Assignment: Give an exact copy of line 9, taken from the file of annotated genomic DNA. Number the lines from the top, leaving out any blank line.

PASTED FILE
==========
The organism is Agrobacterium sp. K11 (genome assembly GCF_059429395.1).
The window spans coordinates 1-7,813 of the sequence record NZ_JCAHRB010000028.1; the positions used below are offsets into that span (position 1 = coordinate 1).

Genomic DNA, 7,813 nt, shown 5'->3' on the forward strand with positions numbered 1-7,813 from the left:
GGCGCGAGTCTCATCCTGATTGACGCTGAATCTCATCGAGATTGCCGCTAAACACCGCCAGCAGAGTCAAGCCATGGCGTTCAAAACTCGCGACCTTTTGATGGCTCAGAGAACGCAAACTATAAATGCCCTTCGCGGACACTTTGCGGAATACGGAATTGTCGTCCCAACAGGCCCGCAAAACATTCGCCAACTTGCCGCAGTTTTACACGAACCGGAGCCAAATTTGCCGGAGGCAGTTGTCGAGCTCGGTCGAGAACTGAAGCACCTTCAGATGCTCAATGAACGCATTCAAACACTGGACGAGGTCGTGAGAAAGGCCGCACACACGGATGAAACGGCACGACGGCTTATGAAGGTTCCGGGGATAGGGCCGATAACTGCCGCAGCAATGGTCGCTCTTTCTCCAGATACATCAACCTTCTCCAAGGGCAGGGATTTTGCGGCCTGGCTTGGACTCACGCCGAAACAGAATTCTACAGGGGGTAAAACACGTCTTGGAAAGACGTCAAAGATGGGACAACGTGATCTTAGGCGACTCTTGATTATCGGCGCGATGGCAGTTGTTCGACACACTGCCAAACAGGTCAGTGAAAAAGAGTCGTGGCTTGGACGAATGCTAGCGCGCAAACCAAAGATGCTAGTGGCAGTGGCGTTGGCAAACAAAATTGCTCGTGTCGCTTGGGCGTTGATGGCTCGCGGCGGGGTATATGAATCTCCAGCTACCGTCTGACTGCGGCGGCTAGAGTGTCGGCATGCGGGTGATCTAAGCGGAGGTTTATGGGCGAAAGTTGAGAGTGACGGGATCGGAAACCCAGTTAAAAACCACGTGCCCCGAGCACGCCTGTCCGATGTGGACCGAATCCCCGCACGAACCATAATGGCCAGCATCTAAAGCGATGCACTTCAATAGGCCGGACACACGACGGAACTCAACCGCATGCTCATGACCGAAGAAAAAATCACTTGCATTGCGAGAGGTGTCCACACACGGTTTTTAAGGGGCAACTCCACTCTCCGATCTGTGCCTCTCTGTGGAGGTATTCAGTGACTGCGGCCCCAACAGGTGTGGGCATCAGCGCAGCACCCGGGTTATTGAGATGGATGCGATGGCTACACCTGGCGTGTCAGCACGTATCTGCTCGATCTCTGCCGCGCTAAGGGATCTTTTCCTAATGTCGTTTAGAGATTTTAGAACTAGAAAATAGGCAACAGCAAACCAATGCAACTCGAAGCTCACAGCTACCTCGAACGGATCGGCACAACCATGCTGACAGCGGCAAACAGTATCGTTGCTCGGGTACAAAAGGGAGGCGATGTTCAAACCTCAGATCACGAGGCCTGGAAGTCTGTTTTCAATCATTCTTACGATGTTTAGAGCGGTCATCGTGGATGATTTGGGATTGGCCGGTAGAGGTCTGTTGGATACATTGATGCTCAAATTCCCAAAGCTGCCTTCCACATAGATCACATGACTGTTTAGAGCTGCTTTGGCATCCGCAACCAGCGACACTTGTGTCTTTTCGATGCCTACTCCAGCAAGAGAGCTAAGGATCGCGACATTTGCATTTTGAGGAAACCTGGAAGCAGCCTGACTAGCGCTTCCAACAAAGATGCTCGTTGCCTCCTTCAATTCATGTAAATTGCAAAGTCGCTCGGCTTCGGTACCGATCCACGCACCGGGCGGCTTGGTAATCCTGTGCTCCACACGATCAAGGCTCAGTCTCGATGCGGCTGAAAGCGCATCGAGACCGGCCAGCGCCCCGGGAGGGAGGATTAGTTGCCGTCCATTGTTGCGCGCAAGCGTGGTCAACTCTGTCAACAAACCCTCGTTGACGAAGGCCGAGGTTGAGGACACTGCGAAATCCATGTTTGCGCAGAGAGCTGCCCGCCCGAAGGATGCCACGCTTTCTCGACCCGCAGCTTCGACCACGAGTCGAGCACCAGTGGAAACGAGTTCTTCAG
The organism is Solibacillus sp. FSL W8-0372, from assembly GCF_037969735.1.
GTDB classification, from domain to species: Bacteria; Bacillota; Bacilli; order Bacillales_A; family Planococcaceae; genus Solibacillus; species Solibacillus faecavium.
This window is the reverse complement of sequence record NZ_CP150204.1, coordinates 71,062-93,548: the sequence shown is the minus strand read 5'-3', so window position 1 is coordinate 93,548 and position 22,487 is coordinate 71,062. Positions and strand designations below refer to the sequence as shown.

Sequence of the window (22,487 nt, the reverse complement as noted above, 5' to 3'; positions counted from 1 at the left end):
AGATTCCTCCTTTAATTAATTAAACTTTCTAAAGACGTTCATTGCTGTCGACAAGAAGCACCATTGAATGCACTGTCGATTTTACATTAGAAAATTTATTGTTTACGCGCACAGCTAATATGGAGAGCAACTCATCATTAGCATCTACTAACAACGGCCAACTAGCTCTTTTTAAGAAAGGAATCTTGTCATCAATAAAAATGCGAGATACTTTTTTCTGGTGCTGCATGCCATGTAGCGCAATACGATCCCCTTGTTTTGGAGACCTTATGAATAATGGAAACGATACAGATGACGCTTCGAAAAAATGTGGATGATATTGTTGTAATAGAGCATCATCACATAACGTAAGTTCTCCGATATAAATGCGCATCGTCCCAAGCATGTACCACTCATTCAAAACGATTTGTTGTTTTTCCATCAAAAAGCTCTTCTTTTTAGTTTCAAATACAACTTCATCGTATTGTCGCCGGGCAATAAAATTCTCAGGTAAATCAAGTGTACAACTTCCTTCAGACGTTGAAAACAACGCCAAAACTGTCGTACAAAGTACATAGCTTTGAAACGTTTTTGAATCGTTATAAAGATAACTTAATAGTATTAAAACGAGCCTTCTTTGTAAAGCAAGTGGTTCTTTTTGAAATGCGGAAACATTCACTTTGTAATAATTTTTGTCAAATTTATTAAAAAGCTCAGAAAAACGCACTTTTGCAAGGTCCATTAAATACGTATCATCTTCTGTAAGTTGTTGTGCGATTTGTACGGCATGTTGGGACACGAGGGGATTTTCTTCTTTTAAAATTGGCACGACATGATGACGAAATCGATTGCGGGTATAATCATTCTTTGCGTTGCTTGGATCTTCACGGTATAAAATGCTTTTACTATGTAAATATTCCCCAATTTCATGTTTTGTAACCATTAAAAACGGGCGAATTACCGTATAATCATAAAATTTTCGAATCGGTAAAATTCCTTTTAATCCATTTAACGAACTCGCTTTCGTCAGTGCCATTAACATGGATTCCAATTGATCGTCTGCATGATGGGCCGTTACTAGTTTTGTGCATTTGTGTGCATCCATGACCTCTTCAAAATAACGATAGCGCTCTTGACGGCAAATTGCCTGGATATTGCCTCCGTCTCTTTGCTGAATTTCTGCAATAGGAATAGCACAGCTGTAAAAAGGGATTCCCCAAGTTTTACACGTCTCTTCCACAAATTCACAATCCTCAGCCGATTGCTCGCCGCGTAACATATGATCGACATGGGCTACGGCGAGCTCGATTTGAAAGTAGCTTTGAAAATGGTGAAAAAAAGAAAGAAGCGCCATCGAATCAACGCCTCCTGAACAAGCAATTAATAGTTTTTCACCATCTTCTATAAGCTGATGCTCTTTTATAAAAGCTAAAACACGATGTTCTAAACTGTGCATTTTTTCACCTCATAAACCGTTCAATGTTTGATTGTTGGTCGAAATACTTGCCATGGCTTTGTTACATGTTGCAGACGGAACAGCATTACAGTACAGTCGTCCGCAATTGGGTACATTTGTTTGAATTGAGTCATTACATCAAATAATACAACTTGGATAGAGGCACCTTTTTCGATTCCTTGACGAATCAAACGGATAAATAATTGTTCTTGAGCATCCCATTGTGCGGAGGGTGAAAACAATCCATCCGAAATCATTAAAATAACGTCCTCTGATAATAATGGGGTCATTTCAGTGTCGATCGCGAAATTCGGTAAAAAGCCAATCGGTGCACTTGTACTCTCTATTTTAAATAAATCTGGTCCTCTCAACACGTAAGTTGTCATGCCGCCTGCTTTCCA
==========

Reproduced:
AGATTCCTCCTTTAATTAATTAAACTTTCTAAAGACGTTCATTGCTGTCGACAAGAAGCACCATTGAATGCACTGTCGATTTTACATTAGAAAATTTATTGTTTACGCGCACAGCTAATATGGAGAGCAACTCATCATTAGCATCTACTAACAACGGCCAACTAGCTCTTTTTAAGAAAGGAATCTTGTCATCAATAAAAATGCGAGATACTTTTTTCTGGTGCTGCATGCCATGTAGCGCAATACGATCCCCTTGTTTTGGAGACCTTATGAATAATGGAAACGATACAGATGACGCTTCGAAAAAATGTGGATGATATTGTTGTAATAGAGCATCATCACATAACGTAAGTTCTCCGATATAAATGCGCATCGTCCCAAGCATGTACCACTCATTCAAAACGATTTGTTGTTTTTCCATCAAAAAGCTCTTCTTTTTAGTTTCAAATACAACTTCATCGTATTGTCGCCGGGCAATAAAATTCTCAGGTAAATCAAGTGTACAACTTCCTTCAGACGTTGAAAACAACGCCAAAACTGTCGTACAAAGTACATAGCTTTGAAACGTTTTTGAATCGTTATAAAGATAACTTAATAGTATTAAAACGAGCCTTCTTTGTAAAGCAAGTGGTTCTTTTTGAAATGCGGAAACATTCACTTTGTAATAATTTTTGTCAAATTTATTAAAAAGCTCAGAAAAACGCACTTTTGCAAGGTCCATTAAATACGTATCATCTTCTGTAAGTTGTTGTGCGATTTGTACGGCATGTTGGGACACGAGGGGATTTTCTTCTTTTAAAATTGGCACGACATGATGACGAAATCGATTGCGGGTATAATCATTCTTTGCGTTGCTTGGATCTTCACGGTATAAAATGCTTTTACTATGTAAATATTCCCCAATTTCATGTTTTGTAACCATTAAAAACGGGCGAATTACCGTATAATCATAAAATTTTCGAATCGGTAAAATTCCTTTTAATCCATTTAACGAACTCGCTTTCGTCAGTGCCATTAACATGGATTCCAATTGATCGTCTGCATGATGGGCCGTTACTAGTTTTGTGCATTTGTGTGCATCCATGACCTCTTCAAAATAACGATAGCGCTCTTGACGGCAAATTGCCTGGATATTGCCTCCGTCTCTTTGCTGAATTTCTGCAATAGGAATAGCACAGCTGTAAAAAGGGATTCCCCAAGTTTTACACGTCTCTTCCACAAATTCACAATCCTCAGCCGATTGCTCGCCGCGTAACATATGATCGACATGGGCTACGGCGAGCTCGATTTGAAAGTAGCTTTGAAAATGGTGAAAAAAAGAAAGAAGCGCCATCGAATCAACGCCTCCTGAACAAGCAATTAATAGTTTTTCACCATCTTCTATAAGCTGATGCTCTTTTATAAAAGCTAAAACACGATGTTCTAAACTGTGCATTTTTTCACCTCATAAACCGTTCAATGTTTGATTGTTGGTCGAAATACTTGCCATGGCTTTGTTACATGTTGCAGACGGAACAGCATTACAGTACAGTCGTCCGCAATTGGGTACATTTGTTTGAATTGAGTCATTACATCAAATAATACAACTTGGATAGAGGCACCTTTTTCGATTCCTTGACGAATCAAACGGATAAATAATTGTTCTTGAGCATCCCATTGTGCGGAGGGTGAAAACAATCCATCCGAAATCATTAAAATAACGTCCTCTGATAATAATGGGGTCATTTCAGTGTCGATCGCGAAATTCGGTAAAAAGCCAATCGGTGCACTTGTACTCTCTATTTTAAATAAATCTGGTCCTCTCAACACGTAAGTTGTCATGCCGCCTGCTTTCCA